REVIEW: Pixar’s ‘Soul’ Is Just What I Needed

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A lot of us aren’t where we always thought we would be, and that’s okay. Sometimes, we’re exactly where we need to be. That’s what Disney Pixar’s latest animated film Soul is here to teach us and with the pandemic getting worse and the world feeling like it’s on fire, it’s just the message of hope and optimism that we need right now.

Pixar Animation Studios’ all-new feature film Soul asks viewers, and its characters, a question: What makes you, YOU? Co-directed by Academy Award winner Pete Docter and Kemp Powers and co-written by Docter, Powers, and Mike JonesSoul stars the voice acting talents of Jamie Foxx, Tina Fey, Graham Norton, Alice Braga, Richard Ayoade, Phylicia Rashad,  and Angela Bassett. The film is centered on the life of Joe Gardner (Jamie Foxx). A middle-school band teacher, Joe knows that he was born to play jazz. His spark, his purpose, is music, and for him, that means playing in front of an audience and not being a teacher. One day, he gets the chance of a lifetime to play at the best jazz club in town and play with one of his favorite musicians.

But one small misstep takes him from the streets of New York City to The Great Before—a fantastical place where new souls get their personalities, quirks, and interests before they go to Earth. Determined to return to his life, Joe teams up with a precocious soul, 22 (Tina Fey), who has never understood the appeal of the human experience. The two are an odd couple. 22 doesn’t want to be born and wants to remain in The Great Before but Joe wants to live again. More specifically, he wants to fulfill the purpose he thinks he was put on Earth to do. This dynamic creates a natural comedic tension that exists to do more than make you laugh. As Joe desperately tries to show 22 what’s great about living, he may just discover the answers to some of life’s most important questions.

While the film offers up the usual Pixar plot points—cute anime companion, a twist that you kind of see coming, and a familial moment that brings tears—it executes those points to perfection and in a way unique from other animated films. Each one of those noted Pixar tropes serves a larger narrative purpose and pulls on your heartstrings with intent. Additionally, as expected, Soul is beautifully animated.


Every character is visually stunning and its clear love was put into their designs. From their hair to their body types and clothing, the vibrancy of New York City and the people within it are on full display. One of the fears with Soul that many pop culture critics had with its announcement was that it would be a film with a Black lead that is yet again detached from their identity. In Soul’s case, the trailer makes it seem like Joe is a blue soul for the majority of the film. Thankfully that isn’t the case. Instead, we see elements of Joe’s life that sing, from the barbershop to the Jazz club.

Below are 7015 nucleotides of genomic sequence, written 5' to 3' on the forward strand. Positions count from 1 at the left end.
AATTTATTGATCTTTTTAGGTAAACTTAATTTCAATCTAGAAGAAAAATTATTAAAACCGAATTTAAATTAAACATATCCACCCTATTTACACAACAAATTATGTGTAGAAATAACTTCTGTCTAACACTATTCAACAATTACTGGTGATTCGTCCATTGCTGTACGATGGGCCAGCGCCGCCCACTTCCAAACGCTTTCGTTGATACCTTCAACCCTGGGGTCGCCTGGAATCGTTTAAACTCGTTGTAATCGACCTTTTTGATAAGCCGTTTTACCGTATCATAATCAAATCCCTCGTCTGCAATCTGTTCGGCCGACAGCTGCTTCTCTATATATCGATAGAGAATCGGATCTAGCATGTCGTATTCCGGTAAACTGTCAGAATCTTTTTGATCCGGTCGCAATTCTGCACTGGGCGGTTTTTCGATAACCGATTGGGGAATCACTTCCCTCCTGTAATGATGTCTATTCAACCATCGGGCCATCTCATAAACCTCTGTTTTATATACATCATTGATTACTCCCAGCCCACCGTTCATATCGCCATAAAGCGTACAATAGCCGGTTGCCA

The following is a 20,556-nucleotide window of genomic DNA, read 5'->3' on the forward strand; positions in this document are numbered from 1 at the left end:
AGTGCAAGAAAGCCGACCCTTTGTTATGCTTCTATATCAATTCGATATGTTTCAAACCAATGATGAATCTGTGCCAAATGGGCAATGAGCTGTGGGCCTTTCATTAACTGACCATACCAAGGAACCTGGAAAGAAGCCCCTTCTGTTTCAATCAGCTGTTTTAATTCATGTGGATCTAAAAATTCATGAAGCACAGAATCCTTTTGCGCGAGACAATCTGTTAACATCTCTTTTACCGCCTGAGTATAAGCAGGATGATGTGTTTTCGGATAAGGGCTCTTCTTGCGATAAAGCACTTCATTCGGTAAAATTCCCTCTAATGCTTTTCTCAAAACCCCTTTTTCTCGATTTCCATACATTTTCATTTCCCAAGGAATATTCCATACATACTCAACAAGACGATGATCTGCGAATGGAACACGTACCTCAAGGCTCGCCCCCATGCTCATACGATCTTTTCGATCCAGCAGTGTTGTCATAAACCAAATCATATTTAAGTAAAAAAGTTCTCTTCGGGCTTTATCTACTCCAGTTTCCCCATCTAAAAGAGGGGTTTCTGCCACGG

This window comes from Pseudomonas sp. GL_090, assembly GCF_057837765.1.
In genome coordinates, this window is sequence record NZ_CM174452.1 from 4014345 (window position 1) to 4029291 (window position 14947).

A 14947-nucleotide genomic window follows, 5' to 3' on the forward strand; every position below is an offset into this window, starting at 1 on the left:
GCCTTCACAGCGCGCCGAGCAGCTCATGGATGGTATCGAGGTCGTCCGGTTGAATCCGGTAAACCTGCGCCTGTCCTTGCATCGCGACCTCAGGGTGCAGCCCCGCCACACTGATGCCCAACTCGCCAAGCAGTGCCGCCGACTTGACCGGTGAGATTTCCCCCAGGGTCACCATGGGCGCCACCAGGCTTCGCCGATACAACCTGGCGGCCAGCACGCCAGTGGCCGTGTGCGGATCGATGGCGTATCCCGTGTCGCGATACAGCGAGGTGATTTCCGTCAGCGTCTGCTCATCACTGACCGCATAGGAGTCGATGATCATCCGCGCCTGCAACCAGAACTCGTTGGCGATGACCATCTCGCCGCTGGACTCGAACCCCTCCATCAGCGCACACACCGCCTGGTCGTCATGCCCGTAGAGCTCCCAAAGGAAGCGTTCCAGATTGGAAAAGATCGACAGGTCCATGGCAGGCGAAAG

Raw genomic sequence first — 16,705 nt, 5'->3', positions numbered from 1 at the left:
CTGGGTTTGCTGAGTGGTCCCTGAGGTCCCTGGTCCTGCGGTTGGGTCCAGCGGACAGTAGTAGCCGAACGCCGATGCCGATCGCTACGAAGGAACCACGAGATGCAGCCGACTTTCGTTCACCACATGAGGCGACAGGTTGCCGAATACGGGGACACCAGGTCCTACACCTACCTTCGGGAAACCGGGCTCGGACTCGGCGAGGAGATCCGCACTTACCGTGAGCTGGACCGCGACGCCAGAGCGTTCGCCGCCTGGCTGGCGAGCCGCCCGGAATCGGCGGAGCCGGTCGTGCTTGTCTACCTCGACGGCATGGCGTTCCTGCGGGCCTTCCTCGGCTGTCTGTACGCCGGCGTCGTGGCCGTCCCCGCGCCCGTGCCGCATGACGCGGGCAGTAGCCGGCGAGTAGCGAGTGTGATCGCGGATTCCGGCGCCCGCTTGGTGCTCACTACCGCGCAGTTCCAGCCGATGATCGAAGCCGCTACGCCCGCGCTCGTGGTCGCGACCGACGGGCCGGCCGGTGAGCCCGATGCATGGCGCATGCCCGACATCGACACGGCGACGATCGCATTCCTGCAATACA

Soul is a film that speaks to our anxieties about our purpose in life—whether or not we’ve succeeded in life or if we’ve ever even lived. It asks us to cast away our preconceived notions and take stock of the relationships and people we’ve touched through our lives. As a film, Soul is magical at a time when it can feel like the world is moving forward but you’re stuck at a stand-still. Because this crushing feeling of needing to push ourselves harder to maintain societal standards is heightened by the pandemic, Soul hits hard.

This animated film offers a strong connection to its viewers by forcing us to answer tough questions. Who are you when you’re detached from all the things you define yourself by? That’s been a question that many of us have had to face as the world we knew was changed by COVID-19. For some of us, our passions involve other people, and in those moments, the isolation of being at home can feel multiplied. While Soul was supposed to come out earlier this year, it’s a perfect film to end the year on.

It’s hard to find purpose and hope right now, or at least it has been for me. Soul offers viewers a note. Sometimes, we just have to live even if we’re scared to or if we’re too worried about life not being what we imagined. Overall, yes, Soul offers humor. But it also offers a heart-filled exploration of life, living, and our impact that sometimes we forget to realize. Right now, you may not be where you planned to be, and that is okay because it may be where you need to be.

Disney and Pixar’s Soul is available exclusively on Disney+ on December 25, 2020.

  • 9/10
    Rating - 9/10


Soul offers viewers a note, that sometimes we don’t need to search for it and other times, the concept is a “purpose” is what can cause us to fall into anxiety. Sometimes, we just have to live even if we’re scared to or if we’re too worried about life not being what we imagined. Overall, Soul offers humor, yes. But it also offers a heart-filled exploration of life, living, and our impact that sometimes we forget to realize. You may not be where you planned to be right now, and that is okay. It may be where you need to be.

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